By Artemis Papatheodorou
DPhil in Oriental Studies, University of Oxford, based in Athens, Greece,
Italian freelance translator based in Edinburgh, Scotland,
Heritage student from Russia studying in Vilnius
It’s past 10 in the morning in the market place of Naumburg. A few pigeons, a group of German tourists and a handful of local passers-by dot the expanse of the square where in medieval times scores of merchants would have set up their stalls, where their voices would have met the requests of scores of clients, and where social interaction and gossiping would have been the other trades of the place. It’s past 10 in the morning and the town hall towers over the market place. The nearby Stadtmuseum houses old measures and weights, what allowed the local authorities to regulate commerce in the market place of Naumburg in the Middle Ages.
It’s past 10 in the morning, and more than the town hall, it is the community church of St Wenzel that casts its shadow over the market place. Its imposing clock tower marks the hours. It also marks the years and the centuries since Naumburg was created, much benefitting from the right to have a regular market. A symbol of peace and stability, of the expanse of the cash-based economy and improved economic performance, as well as of a less agrarian and more urban social structure, the market town is one of the most important achievements of medieval times. Its allure has lasted to our times. It’s past 10 in the morning, surrounded by cafeterias, an optics, a jewelry and a shoe shop, a tavern or two and an old hotel, the market place of Naumburg has left behind the sonorous maze of the Middle Ages and stands quiet awaiting an audience almost invariably German-speaking.
In the nearby town of Weimar, the market place speaks German too. But it also speaks foreign languages. Foreigners cut through it in their visit of the birthplace of Bauhaus, the town that linked its name to that of Goethe and Schiller, and the Republic of Weimar. The souvenir shops around it attest to the influx of tourists. “And when Weimar was the Capital of Culture this square was overcrowded!” exclaims a man with a stall who sells matrioshka dolls. They first came to town in the time of the German Democratic Republic and stayed through the new economic order always in company of each other, the wooden dolls and the seller, two symbols of Russia in the market place of a town that stands symbol of Germany. “In GDR times, the market place was more lively”, he argues, and adds: “Yes, locals come here, but it’s mostly elderly people. They buy vegetables. It’s a habit. They used to do it in their childhood and afterwards. Now, for example, an old lady can still come here at 9 am and by 10 am go home with everything she needs. And locals think that vegetables here are fresh and grown by their sellers. I don’t think so”, he maintains. A woman who sells hot-dogs and other meat products, is frying some meat. “I have had my stall here for nearly 20 years now. Previously there were many butchers. Now there are only three of us. Yes, I can say that the market is now smaller. Maybe because old sellers are dying, and no one takes their place.” The matrioshka dolls seller agrees. “Some sellers died” he says and adds emphatically, “And young people prefer supermarkets.” So, why does he insist in selling traditional Russian dolls in the market place of Weimar? “Hah, he exclaims, in Moscow you can buy Chinese underpants, what’s the problem with selling matrioshkas here?” Is this the answer for the survival of the medieval market place in Europe?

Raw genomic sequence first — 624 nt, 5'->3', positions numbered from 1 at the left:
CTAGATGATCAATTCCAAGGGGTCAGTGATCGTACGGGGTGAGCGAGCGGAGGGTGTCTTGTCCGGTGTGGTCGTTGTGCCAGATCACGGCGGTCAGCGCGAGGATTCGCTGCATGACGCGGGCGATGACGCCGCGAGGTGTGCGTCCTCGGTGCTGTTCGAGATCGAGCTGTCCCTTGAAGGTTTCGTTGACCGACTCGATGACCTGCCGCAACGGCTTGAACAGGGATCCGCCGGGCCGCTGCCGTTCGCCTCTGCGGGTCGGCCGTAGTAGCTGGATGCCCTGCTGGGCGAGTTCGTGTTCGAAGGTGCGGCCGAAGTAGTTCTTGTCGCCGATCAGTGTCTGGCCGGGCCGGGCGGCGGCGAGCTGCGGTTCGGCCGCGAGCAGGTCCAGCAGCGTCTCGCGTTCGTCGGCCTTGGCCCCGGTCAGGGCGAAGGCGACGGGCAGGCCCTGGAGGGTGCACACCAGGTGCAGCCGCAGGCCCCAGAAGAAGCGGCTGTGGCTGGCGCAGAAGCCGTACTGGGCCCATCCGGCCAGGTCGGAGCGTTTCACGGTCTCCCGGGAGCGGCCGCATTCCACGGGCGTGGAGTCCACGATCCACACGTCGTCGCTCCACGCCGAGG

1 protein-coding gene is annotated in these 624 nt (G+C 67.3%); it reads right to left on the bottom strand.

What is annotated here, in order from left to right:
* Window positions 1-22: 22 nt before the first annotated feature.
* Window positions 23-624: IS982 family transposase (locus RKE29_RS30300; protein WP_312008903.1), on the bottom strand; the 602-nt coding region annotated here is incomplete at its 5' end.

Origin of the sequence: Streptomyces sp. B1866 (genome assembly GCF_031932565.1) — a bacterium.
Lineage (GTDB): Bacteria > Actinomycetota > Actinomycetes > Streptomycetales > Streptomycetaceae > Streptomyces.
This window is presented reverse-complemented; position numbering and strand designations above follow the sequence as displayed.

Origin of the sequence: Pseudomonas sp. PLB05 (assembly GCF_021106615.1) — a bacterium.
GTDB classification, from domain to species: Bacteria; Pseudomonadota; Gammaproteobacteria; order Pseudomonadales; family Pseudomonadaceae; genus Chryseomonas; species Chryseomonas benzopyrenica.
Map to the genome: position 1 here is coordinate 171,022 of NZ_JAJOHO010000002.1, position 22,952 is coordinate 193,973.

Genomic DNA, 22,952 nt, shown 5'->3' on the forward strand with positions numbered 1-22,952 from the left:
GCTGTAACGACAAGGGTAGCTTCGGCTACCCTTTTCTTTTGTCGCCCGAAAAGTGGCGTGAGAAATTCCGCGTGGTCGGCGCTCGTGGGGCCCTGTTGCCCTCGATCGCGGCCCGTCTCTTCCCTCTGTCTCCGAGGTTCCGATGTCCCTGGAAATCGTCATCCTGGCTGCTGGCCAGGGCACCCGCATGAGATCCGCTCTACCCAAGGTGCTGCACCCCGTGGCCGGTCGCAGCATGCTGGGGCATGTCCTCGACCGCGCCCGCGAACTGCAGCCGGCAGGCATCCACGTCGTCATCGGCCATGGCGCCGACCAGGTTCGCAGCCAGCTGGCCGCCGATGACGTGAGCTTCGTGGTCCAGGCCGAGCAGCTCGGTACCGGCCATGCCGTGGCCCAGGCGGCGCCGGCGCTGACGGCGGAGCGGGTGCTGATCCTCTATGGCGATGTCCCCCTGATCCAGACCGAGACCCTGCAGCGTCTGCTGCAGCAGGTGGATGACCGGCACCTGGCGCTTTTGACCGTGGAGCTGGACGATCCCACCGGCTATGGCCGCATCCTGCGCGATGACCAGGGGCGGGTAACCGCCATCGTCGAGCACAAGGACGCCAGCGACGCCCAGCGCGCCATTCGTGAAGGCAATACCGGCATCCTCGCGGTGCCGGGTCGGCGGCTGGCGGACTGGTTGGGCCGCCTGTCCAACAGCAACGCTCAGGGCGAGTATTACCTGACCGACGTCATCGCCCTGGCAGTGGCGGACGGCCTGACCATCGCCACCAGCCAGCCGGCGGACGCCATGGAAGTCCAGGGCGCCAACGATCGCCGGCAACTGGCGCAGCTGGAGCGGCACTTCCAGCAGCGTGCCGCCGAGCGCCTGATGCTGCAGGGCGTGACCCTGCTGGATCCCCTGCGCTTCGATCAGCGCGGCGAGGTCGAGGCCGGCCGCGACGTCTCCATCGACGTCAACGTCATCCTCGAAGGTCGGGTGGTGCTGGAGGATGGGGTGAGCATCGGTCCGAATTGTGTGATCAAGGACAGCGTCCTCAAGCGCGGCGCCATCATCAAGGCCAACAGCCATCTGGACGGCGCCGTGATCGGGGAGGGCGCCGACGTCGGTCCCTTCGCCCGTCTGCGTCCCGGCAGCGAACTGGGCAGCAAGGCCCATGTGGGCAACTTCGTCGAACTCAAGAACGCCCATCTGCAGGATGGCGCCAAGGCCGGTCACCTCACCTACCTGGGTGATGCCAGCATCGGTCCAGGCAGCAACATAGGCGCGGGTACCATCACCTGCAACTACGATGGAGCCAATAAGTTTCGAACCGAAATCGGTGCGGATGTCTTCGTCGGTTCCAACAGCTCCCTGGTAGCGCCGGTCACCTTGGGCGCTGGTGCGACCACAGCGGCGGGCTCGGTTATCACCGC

Changing Times, Changing Habits
One of the purposes of the current article is to look at cultural heritage from a different angle. Shall we consider the way public spaces are used by the community as part of a town’s heritage? When we talk about heritage, why not think about some habits of our daily life that we observe in our towns and cities? Are these cultural habits affected by social and economic changes? Squares, in this sense, have always had an important role. As mentioned, in medieval times, they were places of trade and exchanges, the centre around which many European cities were formed. No wonder that the most important buildings are often surrounding such spaces. Today, squares are markets, meeting points where you can relax and socialise, and perfect locations for public events.
Indeed, squares are dynamic places that change constantly. In the past centuries, the houses overlooking the Marktplatz in Weimar were occupied by prominent people, like the Cranachhaus built in 1549 by Nikolaus Gromann. It belonged to a Chancellor named Christian Brück, son-in-law of the famous painter LucasCranach the Elder. The house got its current name from its most famous residents, the painters Lucas Cranach the Elder himself and his son Lucas Cranach the Younger, who both lived there during the 16th century. However, times change and now in the building right next to this Renaissance house you will find the tourist information office. On the opposite side, there is Weimar’s Rathaus – closed to the public at the time of our visit. All around, some cafés and restaurants, souvenir shops, plus the historic Hotel Elephant.
Now, take a few minutes to sit on a bench and look around. What kind of people do you see? What are they doing? Visitors waiting outside the tourism office – meaning Weimar is nowadays a stop on the tourist trails; elderly locals shopping from the market stalls – like the Russian seller said; young students on a break who seem very keen on looking at their phones. People from different generations, with different backgrounds and habits. All of them spending time in the square, giving this space a meaning and a purpose.